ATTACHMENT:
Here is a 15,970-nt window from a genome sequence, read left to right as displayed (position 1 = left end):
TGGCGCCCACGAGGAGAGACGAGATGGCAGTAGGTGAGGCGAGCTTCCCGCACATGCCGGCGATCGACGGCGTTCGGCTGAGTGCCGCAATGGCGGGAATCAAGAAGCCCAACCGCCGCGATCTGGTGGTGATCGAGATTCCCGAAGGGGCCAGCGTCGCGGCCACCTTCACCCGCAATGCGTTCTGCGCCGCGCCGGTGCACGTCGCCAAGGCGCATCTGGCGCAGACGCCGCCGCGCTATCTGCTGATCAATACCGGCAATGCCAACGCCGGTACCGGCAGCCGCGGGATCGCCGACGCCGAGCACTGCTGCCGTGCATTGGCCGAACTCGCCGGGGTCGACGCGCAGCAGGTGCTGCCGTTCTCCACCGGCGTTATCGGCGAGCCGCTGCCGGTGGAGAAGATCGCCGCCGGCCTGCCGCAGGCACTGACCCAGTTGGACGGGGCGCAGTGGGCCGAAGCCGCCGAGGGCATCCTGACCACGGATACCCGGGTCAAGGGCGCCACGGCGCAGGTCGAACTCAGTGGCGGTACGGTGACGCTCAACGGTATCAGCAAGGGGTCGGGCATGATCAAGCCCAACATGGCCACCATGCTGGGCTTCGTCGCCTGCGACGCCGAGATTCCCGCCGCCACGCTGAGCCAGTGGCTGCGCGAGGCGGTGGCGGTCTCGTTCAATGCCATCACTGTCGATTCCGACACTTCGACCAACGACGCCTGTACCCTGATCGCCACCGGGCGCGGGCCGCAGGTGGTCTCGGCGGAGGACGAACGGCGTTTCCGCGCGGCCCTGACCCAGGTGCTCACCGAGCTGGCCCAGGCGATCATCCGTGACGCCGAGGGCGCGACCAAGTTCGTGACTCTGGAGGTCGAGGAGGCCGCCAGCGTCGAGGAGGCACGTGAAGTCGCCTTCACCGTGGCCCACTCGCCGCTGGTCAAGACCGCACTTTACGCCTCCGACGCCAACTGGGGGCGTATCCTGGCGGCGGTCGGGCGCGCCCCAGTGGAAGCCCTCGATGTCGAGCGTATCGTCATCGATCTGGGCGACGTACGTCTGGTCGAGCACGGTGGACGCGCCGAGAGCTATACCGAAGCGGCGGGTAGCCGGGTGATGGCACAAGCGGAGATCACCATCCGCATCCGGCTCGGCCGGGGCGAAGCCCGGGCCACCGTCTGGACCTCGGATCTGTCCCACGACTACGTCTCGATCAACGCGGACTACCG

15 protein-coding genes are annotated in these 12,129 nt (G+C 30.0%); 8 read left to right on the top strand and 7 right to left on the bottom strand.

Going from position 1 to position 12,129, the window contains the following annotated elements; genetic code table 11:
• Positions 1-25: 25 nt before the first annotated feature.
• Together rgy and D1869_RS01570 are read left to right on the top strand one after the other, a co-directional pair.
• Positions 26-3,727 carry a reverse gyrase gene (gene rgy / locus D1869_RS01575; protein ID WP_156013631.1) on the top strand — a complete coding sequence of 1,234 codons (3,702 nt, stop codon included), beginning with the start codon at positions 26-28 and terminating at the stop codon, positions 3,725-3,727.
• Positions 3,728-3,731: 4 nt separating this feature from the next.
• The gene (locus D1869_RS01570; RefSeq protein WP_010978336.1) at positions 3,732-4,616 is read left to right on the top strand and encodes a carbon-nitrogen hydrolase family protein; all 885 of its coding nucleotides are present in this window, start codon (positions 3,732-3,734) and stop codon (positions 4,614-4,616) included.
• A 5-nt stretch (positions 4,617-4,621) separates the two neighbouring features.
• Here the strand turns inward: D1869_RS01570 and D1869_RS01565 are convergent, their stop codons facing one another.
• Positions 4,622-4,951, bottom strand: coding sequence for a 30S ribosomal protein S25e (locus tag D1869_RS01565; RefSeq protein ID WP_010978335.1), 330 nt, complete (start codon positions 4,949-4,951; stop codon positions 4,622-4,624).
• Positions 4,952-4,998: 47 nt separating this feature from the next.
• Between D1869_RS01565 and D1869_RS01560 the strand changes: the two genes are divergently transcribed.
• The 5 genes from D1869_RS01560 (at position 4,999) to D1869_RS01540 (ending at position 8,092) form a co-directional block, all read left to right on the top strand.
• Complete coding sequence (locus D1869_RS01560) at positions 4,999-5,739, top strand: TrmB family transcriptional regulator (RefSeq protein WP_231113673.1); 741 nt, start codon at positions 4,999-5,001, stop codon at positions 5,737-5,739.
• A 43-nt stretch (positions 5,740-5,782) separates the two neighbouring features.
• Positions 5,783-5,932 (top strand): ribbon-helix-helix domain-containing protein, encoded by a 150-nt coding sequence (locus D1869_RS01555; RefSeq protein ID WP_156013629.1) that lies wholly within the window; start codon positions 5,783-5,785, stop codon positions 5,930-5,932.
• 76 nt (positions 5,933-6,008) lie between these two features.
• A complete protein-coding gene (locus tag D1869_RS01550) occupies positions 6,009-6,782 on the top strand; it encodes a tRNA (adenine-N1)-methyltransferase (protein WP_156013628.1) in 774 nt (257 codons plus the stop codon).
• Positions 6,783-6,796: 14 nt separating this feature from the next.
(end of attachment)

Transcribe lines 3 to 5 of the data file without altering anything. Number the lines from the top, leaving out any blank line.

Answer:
15 protein-coding genes are annotated in these 12,129 nt (G+C 30.0%); 8 read left to right on the top strand and 7 right to left on the bottom strand.

Going from position 1 to position 12,129, the window contains the following annotated elements; genetic code table 11:
• Positions 1-25: 25 nt before the first annotated feature.